Quirks of the Tucker 48 “Tin Goose” Prototype

With only 51 original Tucker 48s ever made, they’ve always been an uncommon sight to see for many automotive enthusaists. Claimed to be “America’s First New Car in 50 Years”, the Tucker Corporation promised to deliver a futuristic, stylish, and safe car for the masses that would out innovate any car offered in America at the time. But before Preston Tucker could deliver his experimental car to the world, he had to build a proof of concept. The original Tucker 48 Prototype, coined the “Tin Goose”, was the original concept constructed by Preston Tucker to showcase to investors and at autoshows to promote his brand, create a dealer network, and raise funds.

This revolutionary new car, originally designed by George Lawson and modified by Alex Tremulis, was a drawing board for Tucker’s team to re-invent the automobile where they experimented with new ideas on how a car should operate. As they hashed out their ideas, several odd features were implemented into the car that never made it past the prototype phase and into the production models. Many people know of the infamous “no reverse” incident in which the Tin Goose lacked a reverse gear and was unable to back up at a public showcase, but here are a few lesser known quirks of the prototype of this iconic car:


1. Front hinged doors

An iconic feature of the Tucker ‘48 are its reverse-hinged (suicide) rear doors with all four doors opening from the B-pillar of the car. However, that feature wasn’t decided upon until the production run of the Tucker ‘48 and the “Tin Goose” is the only example to feature conventional doors. Notice how the rear passenger door handle is near the rear wheel well as opposed to being center justified for a rear-hinged design.

The reason Tucker switched the design of the doors to open in a “suicide” fashion was so that the hardware and pillar could be shared by either side to streamline production.


2. Sharper front bumper design

Known for both having champagne bottles smashed onto it and being separated from the car while it rotted outside behind a barn, the bumpers of the Tin Goose have lived an interesting life all on their own. They originally featured an angled design that was later phased out in the production cars for a more modest, flattened front bumper.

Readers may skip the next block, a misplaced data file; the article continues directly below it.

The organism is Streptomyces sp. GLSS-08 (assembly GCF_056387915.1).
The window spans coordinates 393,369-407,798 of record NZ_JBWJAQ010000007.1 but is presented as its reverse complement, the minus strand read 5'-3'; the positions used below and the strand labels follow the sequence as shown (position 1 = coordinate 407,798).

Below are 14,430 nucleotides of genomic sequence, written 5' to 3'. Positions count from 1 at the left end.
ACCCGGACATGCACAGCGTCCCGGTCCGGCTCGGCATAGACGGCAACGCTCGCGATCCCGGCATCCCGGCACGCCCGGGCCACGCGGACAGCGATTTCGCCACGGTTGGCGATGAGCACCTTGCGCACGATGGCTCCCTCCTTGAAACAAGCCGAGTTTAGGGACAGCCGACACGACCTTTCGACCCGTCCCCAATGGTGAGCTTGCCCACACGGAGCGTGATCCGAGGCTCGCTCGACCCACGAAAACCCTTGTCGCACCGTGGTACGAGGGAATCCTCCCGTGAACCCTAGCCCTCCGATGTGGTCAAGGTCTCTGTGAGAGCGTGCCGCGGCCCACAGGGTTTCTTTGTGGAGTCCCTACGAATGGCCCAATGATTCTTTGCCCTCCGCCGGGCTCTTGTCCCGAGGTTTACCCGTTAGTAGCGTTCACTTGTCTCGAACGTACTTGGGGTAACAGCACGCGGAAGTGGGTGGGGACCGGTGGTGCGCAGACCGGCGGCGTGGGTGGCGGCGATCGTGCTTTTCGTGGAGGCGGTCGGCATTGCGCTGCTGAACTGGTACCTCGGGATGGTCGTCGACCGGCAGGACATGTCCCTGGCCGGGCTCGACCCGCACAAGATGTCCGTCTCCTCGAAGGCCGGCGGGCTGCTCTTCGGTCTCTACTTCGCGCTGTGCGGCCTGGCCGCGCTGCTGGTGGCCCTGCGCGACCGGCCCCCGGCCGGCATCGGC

The bumper that currently graces the Tin Goose is a recreation of the car’s original unit that has disappeared to history. When the car was revealed to the public on June 19, 1947 for the first time, it actually sported a wood bumper as the design teams hadn’t finalized its shape.


3. Dual front mounted radiators

Before settling on the water-cooled converted Franklin helicopter motor, Preston Tucker experimented with a 589cid horizontally opposed six cylinder engine for his creation that would have put out a vast amount of heat. To deal with this, he originally planned on having dual, front-mounted radiators in the car, but eventually decided to move the radiator closer to the engine bay at the rear of the car. However, the Tin Goose still sports the original dual radiators at its front-end, despite the fact they are not connected to anything.


4. It has a unique engine cover

On production Tucker 48s you’ll find a large, square engine cover that extends down to the rear bumper which provided easier engine access. On the prototype, it has a smaller opening (albeit still very heavy) at the end of the tapering roof line leaving excess body panels to work around in all directions.


5. Rubber donut torsilastic suspension